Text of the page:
Exxon and Climate Misinformation

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Recently, it seems that every month or so there is a new story that shows another way that ExxonMobil has worked to hide the truth behind the highly destructive effects of climate change. This past month was no different, as the Guardian released a report that links Exxon to the elimination of an important congressional lecture series on climate science in 2001, just days after the inauguration of George W. Bush.
While this story is troubling, as it prevented members of Congress from hearing about the emerging science of climate change at a very important time, it is just one incident that has come to light in recent months showing how Exxon has sheltered the truth behind climate change decades earlier. According to an investigation by InsideClimate News, the oil company has known that the burning of fossil fuels results in a rise in the temperature of Earth’s atmosphere as early as 1977, which is over a decade before climate change ever became a public issue. The company actually played active role in discovering the phenomenon by employing top scientists to develop climate models based off of original research. Exxon’s top scientist even delivered a speech to executives introducing the science and warning that “present thinking holds that man has a time window of five to 10 years before hard decisions regarding changes in energy strategies might become critical.” Yet, almost 40 years later, humans are beginning to experience the effects of climate change and still very little has been done, thanks to Exxon’s sheltering of the truth.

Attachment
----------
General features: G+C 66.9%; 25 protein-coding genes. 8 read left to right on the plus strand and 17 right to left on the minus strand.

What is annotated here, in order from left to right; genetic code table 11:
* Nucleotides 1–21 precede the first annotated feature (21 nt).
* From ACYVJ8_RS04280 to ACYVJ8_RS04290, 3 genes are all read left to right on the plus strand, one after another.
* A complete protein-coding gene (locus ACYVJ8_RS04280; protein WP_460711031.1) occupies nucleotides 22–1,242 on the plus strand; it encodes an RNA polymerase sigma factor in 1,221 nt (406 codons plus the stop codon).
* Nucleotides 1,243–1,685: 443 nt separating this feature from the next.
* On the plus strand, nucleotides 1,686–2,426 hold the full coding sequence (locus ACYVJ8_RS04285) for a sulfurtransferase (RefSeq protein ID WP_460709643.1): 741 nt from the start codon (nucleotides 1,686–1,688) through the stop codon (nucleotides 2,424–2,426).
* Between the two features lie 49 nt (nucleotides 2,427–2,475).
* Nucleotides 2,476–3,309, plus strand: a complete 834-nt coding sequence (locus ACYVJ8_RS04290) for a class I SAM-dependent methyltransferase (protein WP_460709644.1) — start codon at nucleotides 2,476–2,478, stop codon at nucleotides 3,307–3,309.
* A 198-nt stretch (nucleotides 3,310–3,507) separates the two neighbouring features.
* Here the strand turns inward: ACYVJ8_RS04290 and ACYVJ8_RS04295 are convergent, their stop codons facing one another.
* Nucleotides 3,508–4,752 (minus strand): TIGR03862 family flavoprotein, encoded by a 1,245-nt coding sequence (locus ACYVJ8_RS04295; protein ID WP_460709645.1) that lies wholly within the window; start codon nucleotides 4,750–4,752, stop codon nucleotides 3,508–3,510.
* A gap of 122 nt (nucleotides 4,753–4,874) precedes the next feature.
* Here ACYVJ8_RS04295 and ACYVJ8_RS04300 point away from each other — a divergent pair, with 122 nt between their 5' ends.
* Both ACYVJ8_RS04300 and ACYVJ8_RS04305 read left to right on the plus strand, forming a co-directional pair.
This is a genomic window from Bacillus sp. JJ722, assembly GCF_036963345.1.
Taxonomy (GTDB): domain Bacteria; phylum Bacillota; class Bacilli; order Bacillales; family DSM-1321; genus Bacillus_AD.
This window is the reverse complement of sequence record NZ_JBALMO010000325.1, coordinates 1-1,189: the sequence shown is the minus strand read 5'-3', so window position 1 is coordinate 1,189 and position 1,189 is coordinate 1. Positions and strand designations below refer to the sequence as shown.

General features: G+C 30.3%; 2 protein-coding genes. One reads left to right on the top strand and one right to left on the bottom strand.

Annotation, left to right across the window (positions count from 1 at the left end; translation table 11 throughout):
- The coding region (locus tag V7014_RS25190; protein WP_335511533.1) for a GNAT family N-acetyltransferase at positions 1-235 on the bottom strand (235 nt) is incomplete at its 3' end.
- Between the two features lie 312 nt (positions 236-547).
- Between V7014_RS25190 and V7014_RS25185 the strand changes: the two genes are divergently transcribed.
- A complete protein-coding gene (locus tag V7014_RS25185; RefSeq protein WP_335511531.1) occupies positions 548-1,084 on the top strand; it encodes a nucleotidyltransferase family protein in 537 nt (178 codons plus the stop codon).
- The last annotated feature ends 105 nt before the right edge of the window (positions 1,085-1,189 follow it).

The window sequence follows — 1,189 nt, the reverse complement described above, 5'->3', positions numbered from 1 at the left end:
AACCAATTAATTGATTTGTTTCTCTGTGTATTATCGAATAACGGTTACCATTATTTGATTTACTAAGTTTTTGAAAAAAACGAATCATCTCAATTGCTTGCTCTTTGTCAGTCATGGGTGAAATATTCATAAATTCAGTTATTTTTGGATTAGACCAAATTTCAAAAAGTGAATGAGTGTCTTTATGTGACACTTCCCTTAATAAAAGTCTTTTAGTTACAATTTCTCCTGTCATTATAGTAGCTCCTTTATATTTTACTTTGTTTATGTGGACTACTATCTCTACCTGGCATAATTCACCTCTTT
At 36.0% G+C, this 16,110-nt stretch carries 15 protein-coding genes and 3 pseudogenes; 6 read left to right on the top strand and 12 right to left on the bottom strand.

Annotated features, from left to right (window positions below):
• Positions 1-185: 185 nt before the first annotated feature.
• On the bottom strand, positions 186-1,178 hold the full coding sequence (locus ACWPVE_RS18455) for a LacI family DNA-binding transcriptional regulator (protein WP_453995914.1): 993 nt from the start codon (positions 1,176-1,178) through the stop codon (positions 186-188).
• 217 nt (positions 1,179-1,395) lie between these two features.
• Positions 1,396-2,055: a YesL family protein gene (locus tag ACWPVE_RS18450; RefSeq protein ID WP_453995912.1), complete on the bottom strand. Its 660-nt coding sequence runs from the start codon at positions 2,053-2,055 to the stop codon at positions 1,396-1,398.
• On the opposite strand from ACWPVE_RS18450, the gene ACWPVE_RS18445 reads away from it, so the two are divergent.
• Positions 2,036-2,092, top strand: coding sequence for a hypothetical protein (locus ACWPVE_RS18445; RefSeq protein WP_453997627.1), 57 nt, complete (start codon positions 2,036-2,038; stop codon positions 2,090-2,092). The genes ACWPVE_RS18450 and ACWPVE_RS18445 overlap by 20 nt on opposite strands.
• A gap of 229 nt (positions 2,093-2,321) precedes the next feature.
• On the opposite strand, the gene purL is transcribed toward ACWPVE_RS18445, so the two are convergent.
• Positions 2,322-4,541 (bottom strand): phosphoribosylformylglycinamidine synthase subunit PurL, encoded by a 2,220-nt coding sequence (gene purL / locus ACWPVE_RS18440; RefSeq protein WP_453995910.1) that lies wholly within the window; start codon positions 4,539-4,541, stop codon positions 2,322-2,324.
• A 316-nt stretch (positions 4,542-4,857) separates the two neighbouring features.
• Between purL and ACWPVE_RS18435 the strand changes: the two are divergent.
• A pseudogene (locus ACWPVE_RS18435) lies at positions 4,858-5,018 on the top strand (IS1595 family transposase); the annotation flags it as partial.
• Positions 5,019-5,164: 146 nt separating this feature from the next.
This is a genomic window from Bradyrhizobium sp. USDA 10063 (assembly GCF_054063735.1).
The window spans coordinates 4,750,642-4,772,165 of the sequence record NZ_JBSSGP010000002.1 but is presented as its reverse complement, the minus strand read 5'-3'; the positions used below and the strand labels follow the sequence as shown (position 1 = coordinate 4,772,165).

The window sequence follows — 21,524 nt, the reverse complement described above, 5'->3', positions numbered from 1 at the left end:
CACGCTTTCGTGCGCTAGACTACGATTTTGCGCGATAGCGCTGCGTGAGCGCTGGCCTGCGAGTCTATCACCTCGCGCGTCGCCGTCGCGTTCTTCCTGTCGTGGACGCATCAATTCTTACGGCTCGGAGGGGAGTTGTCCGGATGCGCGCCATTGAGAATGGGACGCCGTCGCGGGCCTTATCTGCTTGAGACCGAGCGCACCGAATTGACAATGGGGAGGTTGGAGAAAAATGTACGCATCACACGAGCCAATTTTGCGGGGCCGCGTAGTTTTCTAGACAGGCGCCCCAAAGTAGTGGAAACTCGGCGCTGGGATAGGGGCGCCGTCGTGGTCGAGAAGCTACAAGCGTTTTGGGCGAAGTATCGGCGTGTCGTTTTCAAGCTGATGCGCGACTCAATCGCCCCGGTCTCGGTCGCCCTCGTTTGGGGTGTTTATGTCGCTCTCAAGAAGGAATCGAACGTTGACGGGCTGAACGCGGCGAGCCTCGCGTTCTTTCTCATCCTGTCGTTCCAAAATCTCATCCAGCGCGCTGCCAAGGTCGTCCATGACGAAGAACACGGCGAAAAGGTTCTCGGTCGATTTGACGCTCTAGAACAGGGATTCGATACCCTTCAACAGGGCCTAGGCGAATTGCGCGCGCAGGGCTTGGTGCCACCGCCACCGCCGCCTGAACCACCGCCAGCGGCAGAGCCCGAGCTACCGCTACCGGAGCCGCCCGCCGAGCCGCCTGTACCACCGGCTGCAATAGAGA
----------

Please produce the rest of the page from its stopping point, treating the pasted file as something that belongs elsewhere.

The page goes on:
Not only has Exxon prevented the public from discovering the potentially catastrophic future that climate change poses, but they have also contributed to spreading of skepticism of climate science among the general public. Much like the tobacco industry promoted misinformation regarding the health risks of smoking, Exxon has spent more than $30 million on organizations promoting climate denial. They have even utilized the same consultants that worked with the tobacco industry decades earlier to develop a communications strategy. A memo from the fossil fuel industry, found by the Union of Concerned Scientists, sums up the intentions of their campaign perfectly when it stated, “Victory will be achieved when the average person is uncertain about climate science.”
It is sad that Exxon could not act on the troubling evidence provided to them by its own scientists in the 1970s. We would’ve had a chance to get ahead of climate change and start taking the steps necessary to mitigate catastrophic levels of temperature rise. But, it is easy to see why Exxon would hide the truth and promote skepticism of climate science, as any logical response to widespread acceptance of the science by the public and our policymakers would involve major government intervention to slow the burning of fossil fuels, which would most certainly hurt Exxon’s profit. Now that it is clear that Exxon prevented action on mitigating climate change, it is time that they pay their share of the costs that climate change is already inflicting across the world.

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